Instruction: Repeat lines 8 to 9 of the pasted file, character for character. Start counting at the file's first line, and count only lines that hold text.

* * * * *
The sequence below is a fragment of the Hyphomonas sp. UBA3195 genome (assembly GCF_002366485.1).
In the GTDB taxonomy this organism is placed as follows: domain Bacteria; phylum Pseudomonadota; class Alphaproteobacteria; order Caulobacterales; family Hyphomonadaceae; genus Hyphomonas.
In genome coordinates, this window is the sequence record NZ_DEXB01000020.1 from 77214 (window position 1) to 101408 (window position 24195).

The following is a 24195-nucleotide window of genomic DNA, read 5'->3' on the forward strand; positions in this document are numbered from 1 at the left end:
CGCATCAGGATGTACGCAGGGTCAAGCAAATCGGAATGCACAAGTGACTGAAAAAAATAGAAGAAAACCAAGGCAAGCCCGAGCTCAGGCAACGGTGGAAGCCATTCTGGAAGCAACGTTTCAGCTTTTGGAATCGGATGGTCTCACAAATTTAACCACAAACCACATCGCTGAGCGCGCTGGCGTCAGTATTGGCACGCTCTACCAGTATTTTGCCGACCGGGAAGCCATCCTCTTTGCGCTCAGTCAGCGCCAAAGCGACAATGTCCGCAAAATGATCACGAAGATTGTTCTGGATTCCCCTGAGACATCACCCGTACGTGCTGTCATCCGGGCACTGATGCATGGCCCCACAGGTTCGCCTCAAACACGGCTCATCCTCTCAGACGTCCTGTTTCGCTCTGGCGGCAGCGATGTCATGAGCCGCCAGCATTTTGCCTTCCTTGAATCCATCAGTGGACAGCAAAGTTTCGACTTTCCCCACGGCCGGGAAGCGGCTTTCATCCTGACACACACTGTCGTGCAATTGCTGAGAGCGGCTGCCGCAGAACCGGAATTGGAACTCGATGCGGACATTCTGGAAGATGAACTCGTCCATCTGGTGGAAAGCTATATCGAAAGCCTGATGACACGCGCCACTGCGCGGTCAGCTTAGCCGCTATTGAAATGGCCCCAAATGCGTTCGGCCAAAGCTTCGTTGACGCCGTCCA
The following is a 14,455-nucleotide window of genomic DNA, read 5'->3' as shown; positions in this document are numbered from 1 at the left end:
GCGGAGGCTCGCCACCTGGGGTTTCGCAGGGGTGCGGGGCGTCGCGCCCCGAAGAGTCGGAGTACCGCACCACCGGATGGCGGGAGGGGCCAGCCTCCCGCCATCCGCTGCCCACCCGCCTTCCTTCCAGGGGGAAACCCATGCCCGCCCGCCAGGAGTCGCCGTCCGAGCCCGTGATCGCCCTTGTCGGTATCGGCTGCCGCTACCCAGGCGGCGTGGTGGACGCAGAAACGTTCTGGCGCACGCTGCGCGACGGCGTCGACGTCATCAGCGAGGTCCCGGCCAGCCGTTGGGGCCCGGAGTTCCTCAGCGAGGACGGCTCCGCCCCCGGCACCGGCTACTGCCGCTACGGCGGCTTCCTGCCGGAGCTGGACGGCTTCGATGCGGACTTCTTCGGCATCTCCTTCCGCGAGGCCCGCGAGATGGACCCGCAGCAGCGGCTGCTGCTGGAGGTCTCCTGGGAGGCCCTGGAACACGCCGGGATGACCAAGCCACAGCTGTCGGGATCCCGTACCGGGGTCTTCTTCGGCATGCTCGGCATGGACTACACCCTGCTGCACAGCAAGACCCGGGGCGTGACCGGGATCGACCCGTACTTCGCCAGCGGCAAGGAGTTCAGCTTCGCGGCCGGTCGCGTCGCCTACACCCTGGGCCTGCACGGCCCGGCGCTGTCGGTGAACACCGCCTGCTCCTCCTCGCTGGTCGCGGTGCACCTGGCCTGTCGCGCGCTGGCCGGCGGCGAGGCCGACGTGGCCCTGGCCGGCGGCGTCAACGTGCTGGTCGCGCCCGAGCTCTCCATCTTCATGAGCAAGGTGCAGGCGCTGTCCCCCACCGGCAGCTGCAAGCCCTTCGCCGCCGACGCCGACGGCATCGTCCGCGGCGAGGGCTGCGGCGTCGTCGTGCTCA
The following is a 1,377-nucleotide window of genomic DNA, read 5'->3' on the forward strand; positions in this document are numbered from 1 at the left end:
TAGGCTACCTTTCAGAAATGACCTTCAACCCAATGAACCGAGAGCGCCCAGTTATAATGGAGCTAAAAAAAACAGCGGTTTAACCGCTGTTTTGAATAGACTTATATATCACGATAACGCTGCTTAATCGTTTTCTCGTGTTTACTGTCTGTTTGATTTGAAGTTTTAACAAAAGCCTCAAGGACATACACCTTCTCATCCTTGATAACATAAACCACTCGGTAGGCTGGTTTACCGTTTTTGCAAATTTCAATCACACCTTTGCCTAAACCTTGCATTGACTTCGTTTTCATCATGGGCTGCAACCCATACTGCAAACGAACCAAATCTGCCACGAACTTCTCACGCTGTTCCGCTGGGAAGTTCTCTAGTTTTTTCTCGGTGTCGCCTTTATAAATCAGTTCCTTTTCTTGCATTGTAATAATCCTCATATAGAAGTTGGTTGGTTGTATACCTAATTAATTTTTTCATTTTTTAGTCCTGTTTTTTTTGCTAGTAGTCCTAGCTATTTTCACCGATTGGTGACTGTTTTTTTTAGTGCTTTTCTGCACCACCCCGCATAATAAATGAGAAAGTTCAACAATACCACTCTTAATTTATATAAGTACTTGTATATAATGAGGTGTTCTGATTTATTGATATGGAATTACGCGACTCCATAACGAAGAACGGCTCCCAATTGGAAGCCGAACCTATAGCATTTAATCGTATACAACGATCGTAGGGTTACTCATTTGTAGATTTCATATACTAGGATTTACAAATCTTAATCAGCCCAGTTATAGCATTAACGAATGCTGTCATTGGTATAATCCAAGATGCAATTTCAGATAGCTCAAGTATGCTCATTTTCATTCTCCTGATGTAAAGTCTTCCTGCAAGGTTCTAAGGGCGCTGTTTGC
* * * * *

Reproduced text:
The following is a 1,377-nucleotide window of genomic DNA, read 5'->3' on the forward strand; positions in this document are numbered from 1 at the left end:
TAGGCTACCTTTCAGAAATGACCTTCAACCCAATGAACCGAGAGCGCCCAGTTATAATGGAGCTAAAAAAAACAGCGGTTTAACCGCTGTTTTGAATAGACTTATATATCACGATAACGCTGCTTAATCGTTTTCTCGTGTTTACTGTCTGTTTGATTTGAAGTTTTAACAAAAGCCTCAAGGACATACACCTTCTCATCCTTGATAACATAAACCACTCGGTAGGCTGGTTTACCGTTTTTGCAAATTTCAATCACACCTTTGCCTAAACCTTGCATTGACTTCGTTTTCATCATGGGCTGCAACCCATACTGCAAACGAACCAAATCTGCCACGAACTTCTCACGCTGTTCCGCTGGGAAGTTCTCTAGTTTTTTCTCGGTGTCGCCTTTATAAATCAGTTCCTTTTCTTGCATTGTAATAATCCTCATATAGAAGTTGGTTGGTTGTATACCTAATTAATTTTTTCATTTTTTAGTCCTGTTTTTTTTGCTAGTAGTCCTAGCTATTTTCACCGATTGGTGACTGTTTTTTTTAGTGCTTTTCTGCACCACCCCGCATAATAAATGAGAAAGTTCAACAATACCACTCTTAATTTATATAAGTACTTGTATATAATGAGGTGTTCTGATTTATTGATATGGAATTACGCGACTCCATAACGAAGAACGGCTCCCAATTGGAAGCCGAACCTATAGCATTTAATCGTATACAACGATCGTAGGGTTACTCATTTGTAGATTTCATATACTAGGATTTACAAATCTTAATCAGCCCAGTTATAGCATTAACGAATGCTGTCATTGGTATAATCCAAGATGCAATTTCAGATAGCTCAAGTATGCTCATTTTCATTCTCCTGATGTAAAGTCTTCCTGCAAGGTTCTAAGGGCGCTGTTTGC